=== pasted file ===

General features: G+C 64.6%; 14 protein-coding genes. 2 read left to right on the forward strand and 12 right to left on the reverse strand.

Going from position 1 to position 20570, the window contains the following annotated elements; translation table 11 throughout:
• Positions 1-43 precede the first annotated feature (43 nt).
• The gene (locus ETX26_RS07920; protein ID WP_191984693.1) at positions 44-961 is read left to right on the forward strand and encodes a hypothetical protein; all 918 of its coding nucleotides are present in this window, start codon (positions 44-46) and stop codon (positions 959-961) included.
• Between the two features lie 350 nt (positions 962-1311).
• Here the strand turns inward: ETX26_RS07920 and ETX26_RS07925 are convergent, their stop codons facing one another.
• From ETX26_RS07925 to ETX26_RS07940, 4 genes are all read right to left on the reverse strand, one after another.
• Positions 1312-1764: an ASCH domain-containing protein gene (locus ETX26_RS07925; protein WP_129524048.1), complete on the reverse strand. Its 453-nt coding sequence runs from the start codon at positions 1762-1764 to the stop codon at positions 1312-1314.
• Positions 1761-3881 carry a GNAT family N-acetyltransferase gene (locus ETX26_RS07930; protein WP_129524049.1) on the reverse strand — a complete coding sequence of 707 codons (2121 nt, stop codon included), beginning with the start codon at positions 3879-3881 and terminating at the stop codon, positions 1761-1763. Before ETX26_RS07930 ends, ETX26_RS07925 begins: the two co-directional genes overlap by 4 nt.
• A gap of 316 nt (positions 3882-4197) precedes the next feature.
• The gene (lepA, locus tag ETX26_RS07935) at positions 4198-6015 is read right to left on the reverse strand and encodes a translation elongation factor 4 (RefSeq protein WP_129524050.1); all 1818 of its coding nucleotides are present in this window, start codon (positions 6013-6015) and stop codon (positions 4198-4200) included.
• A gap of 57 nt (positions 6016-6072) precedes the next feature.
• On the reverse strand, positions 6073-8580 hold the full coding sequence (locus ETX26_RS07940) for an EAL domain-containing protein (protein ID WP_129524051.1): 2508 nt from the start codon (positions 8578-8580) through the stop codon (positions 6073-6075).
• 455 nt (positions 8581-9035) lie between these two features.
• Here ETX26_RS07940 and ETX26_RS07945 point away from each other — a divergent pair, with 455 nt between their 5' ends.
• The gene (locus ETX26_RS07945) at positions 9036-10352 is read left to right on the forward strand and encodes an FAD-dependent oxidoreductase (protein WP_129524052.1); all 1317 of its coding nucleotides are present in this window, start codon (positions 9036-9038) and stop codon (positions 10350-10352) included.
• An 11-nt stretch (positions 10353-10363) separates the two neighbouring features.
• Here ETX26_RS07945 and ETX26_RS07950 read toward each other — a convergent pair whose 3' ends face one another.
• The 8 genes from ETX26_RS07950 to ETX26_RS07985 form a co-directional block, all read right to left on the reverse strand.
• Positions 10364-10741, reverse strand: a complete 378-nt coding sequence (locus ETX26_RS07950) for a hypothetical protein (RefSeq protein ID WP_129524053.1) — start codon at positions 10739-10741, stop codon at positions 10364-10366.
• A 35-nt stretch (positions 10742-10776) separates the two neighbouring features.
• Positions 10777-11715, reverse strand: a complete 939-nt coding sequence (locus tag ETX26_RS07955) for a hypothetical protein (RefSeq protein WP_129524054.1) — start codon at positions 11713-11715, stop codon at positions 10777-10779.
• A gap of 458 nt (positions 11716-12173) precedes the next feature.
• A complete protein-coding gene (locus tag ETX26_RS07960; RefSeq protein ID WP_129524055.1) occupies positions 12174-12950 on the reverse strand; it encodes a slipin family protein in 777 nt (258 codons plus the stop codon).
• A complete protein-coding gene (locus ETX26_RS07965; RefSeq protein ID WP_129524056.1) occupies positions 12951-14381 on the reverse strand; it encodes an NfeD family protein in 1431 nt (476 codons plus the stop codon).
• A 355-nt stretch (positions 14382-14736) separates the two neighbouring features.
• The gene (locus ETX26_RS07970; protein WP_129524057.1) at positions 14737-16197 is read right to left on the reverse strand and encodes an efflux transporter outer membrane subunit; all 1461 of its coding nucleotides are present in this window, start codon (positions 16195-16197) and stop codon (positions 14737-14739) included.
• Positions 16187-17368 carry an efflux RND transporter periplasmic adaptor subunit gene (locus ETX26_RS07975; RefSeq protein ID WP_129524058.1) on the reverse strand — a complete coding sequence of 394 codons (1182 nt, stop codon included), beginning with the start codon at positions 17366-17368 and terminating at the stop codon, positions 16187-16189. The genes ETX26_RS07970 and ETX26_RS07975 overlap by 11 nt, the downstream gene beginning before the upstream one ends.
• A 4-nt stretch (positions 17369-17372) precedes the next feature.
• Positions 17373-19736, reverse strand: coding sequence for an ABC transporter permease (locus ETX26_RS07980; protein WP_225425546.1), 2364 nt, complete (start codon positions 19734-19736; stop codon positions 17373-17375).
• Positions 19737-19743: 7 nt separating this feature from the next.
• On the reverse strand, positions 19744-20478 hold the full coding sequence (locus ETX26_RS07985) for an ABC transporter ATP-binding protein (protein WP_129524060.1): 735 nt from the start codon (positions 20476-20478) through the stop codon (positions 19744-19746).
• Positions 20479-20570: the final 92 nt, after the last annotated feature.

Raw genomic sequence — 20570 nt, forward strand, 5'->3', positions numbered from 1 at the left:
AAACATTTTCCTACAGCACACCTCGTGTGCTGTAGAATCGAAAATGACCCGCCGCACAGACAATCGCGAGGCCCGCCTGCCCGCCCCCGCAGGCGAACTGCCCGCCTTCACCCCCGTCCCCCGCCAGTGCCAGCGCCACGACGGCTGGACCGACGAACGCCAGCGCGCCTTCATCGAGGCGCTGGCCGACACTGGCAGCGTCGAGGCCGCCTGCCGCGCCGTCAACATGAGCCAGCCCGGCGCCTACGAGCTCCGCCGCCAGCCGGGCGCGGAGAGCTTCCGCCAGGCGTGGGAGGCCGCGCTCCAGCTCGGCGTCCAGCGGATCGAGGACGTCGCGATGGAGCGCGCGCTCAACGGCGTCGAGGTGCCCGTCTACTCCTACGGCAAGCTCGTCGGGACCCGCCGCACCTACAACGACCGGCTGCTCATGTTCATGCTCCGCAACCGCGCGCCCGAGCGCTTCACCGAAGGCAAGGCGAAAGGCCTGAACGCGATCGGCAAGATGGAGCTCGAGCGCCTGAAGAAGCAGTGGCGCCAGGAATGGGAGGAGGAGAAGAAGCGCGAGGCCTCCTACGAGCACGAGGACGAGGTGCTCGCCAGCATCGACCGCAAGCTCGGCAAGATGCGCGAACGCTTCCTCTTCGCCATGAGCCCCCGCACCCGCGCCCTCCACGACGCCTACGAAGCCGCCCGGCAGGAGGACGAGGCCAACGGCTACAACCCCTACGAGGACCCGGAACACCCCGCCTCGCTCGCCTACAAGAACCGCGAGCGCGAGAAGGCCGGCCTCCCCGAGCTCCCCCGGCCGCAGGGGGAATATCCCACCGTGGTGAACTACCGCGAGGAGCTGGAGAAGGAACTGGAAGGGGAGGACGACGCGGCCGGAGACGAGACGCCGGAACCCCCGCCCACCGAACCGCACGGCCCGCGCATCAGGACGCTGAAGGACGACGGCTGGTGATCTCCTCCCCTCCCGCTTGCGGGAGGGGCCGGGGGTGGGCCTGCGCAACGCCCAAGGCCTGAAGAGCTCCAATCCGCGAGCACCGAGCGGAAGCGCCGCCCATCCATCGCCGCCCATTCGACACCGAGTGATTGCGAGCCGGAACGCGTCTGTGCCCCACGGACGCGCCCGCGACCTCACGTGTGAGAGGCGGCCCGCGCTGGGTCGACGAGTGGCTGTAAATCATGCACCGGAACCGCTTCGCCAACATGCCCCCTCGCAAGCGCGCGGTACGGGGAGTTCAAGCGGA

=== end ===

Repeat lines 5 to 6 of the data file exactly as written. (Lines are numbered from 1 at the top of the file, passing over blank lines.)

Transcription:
• Between the two features lie 350 nt (positions 962-1311).
• Here the strand turns inward: ETX26_RS07920 and ETX26_RS07925 are convergent, their stop codons facing one another.